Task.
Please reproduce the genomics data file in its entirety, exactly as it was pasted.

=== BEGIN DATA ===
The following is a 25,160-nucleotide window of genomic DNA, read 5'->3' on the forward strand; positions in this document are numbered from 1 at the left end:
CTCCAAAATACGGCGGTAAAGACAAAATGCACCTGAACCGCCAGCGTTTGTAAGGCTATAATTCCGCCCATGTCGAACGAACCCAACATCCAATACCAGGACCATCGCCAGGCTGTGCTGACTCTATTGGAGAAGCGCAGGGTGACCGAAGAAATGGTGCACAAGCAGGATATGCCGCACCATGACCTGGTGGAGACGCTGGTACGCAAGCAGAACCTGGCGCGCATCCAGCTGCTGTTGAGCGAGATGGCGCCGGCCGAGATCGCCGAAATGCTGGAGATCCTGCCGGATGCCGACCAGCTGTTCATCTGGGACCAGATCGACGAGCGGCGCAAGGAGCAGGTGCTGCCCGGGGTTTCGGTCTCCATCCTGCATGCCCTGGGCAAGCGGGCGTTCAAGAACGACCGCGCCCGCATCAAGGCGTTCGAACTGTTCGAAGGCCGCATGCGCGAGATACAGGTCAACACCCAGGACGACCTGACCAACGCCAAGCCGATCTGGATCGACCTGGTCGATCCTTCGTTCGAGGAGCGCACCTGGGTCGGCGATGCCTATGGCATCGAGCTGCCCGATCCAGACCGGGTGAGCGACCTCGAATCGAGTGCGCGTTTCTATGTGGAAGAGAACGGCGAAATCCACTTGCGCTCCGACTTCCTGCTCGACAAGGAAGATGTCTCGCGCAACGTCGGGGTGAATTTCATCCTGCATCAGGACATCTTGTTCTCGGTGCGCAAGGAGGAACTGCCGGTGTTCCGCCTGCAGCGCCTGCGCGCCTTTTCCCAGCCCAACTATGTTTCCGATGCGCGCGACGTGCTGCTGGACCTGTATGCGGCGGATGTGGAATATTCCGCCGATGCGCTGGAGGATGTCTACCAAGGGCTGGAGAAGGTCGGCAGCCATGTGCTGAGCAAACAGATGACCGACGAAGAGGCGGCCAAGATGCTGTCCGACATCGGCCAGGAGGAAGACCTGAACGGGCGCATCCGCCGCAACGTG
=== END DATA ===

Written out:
The following is a 25,160-nucleotide window of genomic DNA, read 5'->3' on the forward strand; positions in this document are numbered from 1 at the left end:
CTCCAAAATACGGCGGTAAAGACAAAATGCACCTGAACCGCCAGCGTTTGTAAGGCTATAATTCCGCCCATGTCGAACGAACCCAACATCCAATACCAGGACCATCGCCAGGCTGTGCTGACTCTATTGGAGAAGCGCAGGGTGACCGAAGAAATGGTGCACAAGCAGGATATGCCGCACCATGACCTGGTGGAGACGCTGGTACGCAAGCAGAACCTGGCGCGCATCCAGCTGCTGTTGAGCGAGATGGCGCCGGCCGAGATCGCCGAAATGCTGGAGATCCTGCCGGATGCCGACCAGCTGTTCATCTGGGACCAGATCGACGAGCGGCGCAAGGAGCAGGTGCTGCCCGGGGTTTCGGTCTCCATCCTGCATGCCCTGGGCAAGCGGGCGTTCAAGAACGACCGCGCCCGCATCAAGGCGTTCGAACTGTTCGAAGGCCGCATGCGCGAGATACAGGTCAACACCCAGGACGACCTGACCAACGCCAAGCCGATCTGGATCGACCTGGTCGATCCTTCGTTCGAGGAGCGCACCTGGGTCGGCGATGCCTATGGCATCGAGCTGCCCGATCCAGACCGGGTGAGCGACCTCGAATCGAGTGCGCGTTTCTATGTGGAAGAGAACGGCGAAATCCACTTGCGCTCCGACTTCCTGCTCGACAAGGAAGATGTCTCGCGCAACGTCGGGGTGAATTTCATCCTGCATCAGGACATCTTGTTCTCGGTGCGCAAGGAGGAACTGCCGGTGTTCCGCCTGCAGCGCCTGCGCGCCTTTTCCCAGCCCAACTATGTTTCCGATGCGCGCGACGTGCTGCTGGACCTGTATGCGGCGGATGTGGAATATTCCGCCGATGCGCTGGAGGATGTCTACCAAGGGCTGGAGAAGGTCGGCAGCCATGTGCTGAGCAAACAGATGACCGACGAAGAGGCGGCCAAGATGCTGTCCGACATCGGCCAGGAGGAAGACCTGAACGGGCGCATCCGCCGCAACGTG